The law against interfering with the administration of internal revenue laws covers any “corrupt” effort to interfere with an Internal Revenue Service investigation. In addition to enabling prosecution for those that harass IRS agents, it covers any other action that could impede an investigation as long as it is done “corruptly”.
This includes efforts to interfere with IRS efforts to obtain information from third parties. When investigating tax filings that the IRS believes are fraudulent, the IRS will likely need to interview employers, business associates and anyone else who possibly provided income to the taxpayer. The IRS does this in order to determine the correct amount of taxes owed and whether or not documents submitted were indeed fraudulent. When the IRS no longer trusts the taxpayer to provide accurate information from the taxpayer, they will seek it out from third parties.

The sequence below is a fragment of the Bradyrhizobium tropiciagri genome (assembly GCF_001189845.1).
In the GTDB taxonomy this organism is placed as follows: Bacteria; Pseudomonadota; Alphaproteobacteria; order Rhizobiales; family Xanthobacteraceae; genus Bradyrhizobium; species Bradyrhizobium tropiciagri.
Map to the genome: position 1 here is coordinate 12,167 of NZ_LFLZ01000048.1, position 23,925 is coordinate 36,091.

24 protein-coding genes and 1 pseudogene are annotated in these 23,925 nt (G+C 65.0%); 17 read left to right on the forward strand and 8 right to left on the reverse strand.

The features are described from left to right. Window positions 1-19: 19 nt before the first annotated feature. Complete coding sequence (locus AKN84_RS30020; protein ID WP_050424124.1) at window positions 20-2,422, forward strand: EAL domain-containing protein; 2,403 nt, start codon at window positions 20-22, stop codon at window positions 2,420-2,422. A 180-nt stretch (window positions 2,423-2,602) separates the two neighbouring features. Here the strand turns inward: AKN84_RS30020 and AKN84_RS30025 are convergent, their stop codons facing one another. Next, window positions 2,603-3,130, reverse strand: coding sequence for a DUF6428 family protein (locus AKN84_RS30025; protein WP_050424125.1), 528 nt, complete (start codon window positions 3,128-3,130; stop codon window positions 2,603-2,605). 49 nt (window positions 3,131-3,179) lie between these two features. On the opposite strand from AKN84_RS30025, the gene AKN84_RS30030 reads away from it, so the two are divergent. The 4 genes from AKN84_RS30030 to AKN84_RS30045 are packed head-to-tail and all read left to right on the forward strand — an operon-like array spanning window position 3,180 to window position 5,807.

If the taxpayer attempts to prevent those third parties from responding to the IRS investigation, he could find himself in even more trouble for interfering with the administration of internal revenue laws. This is especially true if the taxpayer attempts to dissuade these third parties from complying with false information. What is less clear is whether the statements to third parties must be false or encourage them to break the law. But any corrupt effort to prevent the IRS from investigating and obtaining information will be prosecuted.
Additionally, submitting false documents, such as a fraudulent assignment claim is viewed as a corrupt effort to obstruct the IRS. In order to prosecute an obstruction effort, the IRS must prove that it was done “corruptly.” This means that not all efforts that could impede or obstruct the IRS from investigating a case are prosecutable. For instance, this law cannot be used to prevent a defendant from doing what is perhaps the most obstructive thing he can do, hiring an attorney to challenge the IRS.